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Reporting early on the holiday retail sales season

July 17, 2012

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We are a little more than five months away from the most crucial week in retailing, and if you’re looking for a fun yet informative businss feature, contemplate a look at Christmas in July.

Retailers already are tipping their plans for the holiday season; last week Target and Neiman Marcus announced a merchandising partnership to create a joint designer holiday collection of apparel and housewares.  It’s part of the department store’s strategy to attract younger customers, Forbes reports, and it’s a sign that even retailing icons anticipate a price-conscious shopper this season.

And Target may also win this year’s award for early holiday hype; in a Christmas-in-July twist, the discounter sent an e-mail blast this week and has an online page touting its Bonus Black Friday sale this upcoming Friday and Saturday.

What do your area’s Main Street merchants expect this year?  Independent shops probably went on buying trips or placed orders months ago; talk to them about how their order volume, price points and merchandise mix differ from previous seasons, and why.

Talk with mall managers as well; how are vacancy rates ahead of the fall and holiday seasons?  What inquiries are they getting about temporary kiosks or even temporary shops in empty storefronts; these pop-up stores have become a staple in recent years.  What about special events to lure consumers, or decorating plans, or services like valet parking and gift wrapping or concierge help? Any social media or other ad campaigns afoot?  Keep in mind that retailers typically present an optimistic front; they don’t want to create any self-fulfilling prophecies by talking down prospective sales.  So try to insist on quantitative information rather than anecdotes.

A few early reports suggest that this season might be tepid or at least practical; here’s a June press release by Unity Marketing about its Gifting Report 2012 ; it says merchants are going to have to exert themselves to woo the cash-strapped, stressed-out shopper.  The full report is available for a fee but a fair amount of free information is offered at this link.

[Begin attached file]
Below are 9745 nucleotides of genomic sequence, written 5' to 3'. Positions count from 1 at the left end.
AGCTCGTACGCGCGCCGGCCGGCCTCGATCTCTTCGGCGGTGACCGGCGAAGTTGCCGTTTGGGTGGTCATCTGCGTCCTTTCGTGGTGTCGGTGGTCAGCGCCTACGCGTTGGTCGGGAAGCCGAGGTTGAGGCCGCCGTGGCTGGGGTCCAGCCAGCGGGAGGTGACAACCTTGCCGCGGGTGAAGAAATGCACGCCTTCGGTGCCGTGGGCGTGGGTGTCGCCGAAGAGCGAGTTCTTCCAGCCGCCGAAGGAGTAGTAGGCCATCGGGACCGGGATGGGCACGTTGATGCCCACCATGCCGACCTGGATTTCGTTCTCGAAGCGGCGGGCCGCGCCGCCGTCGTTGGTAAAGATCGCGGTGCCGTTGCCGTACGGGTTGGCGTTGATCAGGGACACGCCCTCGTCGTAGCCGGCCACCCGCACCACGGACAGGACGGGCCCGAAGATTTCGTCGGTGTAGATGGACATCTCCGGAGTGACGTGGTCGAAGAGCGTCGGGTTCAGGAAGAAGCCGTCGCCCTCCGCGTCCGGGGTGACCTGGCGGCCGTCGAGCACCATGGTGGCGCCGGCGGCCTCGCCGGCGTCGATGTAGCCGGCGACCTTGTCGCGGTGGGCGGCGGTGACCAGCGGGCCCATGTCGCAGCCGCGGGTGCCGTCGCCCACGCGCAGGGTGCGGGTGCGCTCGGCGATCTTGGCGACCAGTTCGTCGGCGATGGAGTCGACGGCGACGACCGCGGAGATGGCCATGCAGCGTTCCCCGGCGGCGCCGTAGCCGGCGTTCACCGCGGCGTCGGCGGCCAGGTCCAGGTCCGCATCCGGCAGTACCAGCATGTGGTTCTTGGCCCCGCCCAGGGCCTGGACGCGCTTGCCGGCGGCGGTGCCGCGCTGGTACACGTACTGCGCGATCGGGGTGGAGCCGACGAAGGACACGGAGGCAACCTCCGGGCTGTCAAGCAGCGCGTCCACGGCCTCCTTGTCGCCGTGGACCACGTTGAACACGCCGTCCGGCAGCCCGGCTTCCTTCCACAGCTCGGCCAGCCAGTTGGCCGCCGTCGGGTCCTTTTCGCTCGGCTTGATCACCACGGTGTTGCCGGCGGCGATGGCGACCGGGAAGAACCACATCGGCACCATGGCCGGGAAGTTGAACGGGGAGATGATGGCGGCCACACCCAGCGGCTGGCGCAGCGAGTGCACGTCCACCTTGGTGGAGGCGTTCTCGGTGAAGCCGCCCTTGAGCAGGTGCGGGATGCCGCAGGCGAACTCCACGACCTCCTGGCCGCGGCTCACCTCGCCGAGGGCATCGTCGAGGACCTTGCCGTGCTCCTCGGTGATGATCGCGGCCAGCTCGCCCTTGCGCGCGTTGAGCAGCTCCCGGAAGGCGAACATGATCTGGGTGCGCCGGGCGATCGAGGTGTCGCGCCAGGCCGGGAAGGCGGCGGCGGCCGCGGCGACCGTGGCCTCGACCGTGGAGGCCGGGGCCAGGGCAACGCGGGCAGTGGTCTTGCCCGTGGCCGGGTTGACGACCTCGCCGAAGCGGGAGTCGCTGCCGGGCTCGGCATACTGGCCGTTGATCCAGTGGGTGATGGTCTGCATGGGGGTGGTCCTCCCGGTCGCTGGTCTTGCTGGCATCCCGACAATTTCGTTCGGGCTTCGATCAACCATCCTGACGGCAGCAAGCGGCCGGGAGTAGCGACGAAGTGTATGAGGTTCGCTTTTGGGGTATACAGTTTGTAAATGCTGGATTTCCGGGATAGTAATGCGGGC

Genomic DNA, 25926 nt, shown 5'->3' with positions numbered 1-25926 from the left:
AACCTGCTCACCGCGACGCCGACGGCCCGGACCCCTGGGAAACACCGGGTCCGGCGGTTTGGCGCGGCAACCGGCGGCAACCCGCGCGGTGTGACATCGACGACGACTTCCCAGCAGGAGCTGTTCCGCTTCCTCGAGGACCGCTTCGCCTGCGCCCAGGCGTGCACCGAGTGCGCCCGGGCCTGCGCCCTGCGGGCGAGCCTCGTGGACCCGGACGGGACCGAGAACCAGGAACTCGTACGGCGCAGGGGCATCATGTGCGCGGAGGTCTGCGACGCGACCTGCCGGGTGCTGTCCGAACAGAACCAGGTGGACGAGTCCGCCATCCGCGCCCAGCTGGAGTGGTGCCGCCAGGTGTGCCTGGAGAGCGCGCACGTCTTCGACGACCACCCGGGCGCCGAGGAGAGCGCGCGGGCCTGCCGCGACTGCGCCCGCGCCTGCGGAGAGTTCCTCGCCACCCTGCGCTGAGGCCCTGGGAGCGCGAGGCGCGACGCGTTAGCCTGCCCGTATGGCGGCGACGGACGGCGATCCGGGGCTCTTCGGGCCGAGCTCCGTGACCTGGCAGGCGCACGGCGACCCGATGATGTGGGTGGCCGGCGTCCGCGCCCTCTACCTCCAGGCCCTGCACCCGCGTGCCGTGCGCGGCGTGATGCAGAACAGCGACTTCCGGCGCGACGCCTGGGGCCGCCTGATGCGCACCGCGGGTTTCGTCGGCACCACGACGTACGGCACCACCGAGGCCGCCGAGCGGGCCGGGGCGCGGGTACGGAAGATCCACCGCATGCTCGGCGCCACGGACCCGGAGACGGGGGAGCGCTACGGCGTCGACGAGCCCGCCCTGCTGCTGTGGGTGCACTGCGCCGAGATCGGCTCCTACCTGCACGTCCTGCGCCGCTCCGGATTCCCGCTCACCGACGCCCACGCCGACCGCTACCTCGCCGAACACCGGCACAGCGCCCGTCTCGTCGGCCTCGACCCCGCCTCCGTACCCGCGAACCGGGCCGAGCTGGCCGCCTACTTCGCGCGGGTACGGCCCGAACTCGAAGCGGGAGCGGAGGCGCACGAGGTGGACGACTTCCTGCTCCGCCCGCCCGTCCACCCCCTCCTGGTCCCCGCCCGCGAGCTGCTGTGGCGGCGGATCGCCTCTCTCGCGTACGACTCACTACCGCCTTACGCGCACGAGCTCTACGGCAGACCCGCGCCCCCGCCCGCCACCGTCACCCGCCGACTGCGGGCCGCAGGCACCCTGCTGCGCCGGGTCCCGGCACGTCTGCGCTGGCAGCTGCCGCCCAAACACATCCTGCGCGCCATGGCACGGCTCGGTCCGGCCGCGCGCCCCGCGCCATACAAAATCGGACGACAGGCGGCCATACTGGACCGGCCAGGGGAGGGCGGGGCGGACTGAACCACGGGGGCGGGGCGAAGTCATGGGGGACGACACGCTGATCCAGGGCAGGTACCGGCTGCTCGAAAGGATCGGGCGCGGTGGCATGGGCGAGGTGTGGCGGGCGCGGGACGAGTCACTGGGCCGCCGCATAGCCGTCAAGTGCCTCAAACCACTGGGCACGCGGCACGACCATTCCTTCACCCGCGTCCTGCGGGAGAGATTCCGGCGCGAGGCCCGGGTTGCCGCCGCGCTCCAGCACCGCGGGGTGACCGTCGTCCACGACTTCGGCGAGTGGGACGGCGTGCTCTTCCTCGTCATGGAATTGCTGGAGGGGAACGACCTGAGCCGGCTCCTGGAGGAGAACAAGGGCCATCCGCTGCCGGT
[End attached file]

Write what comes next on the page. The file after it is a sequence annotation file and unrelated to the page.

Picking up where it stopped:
A Retail Week report from the U.K. echoes the notion of the hesitant consumer (you’ll have to complete a free registration process to read it) and Reuters reports that overseas orders for trinkets from China are down by double digits.

Not everyone is suffering.  The guys who cashed in last year on the craze for tacky Christmas sweaters are doing well and have just opened their third e-commerce site, the San Francisco Chronicle reports.  Which leads to another fun Christmas in July feature angle:  the market for Christmas collectibles.  Find local eBay sellers using the ZIP code search and check out consignment shops, thrift stores and antique malls for a report on the hottest Christmas collectibles.

The personal finance angle also is timely; people still have 20 weeks to make a sane spending plan and save up for it, or to make thoughtful purchases at summer festivals and art fairs rather than ducking in to a chain store on Dec. 23.  Some communities or retail clusters offer special Christmas in July sales, too.  Attending a few such events might be a good way to get contact information for consumers you could “follow” throughout the season as they prep for Dec. 25 or other winter holidays.

Also, don’t forget about non-gift spending that is driven by the holiday, from catering and event planning to municipal decorations; it’s not too soon to talk with venues, food distributors and stores, tree or wreath producers and other suppliers about how their year-end outlook is shaping up.


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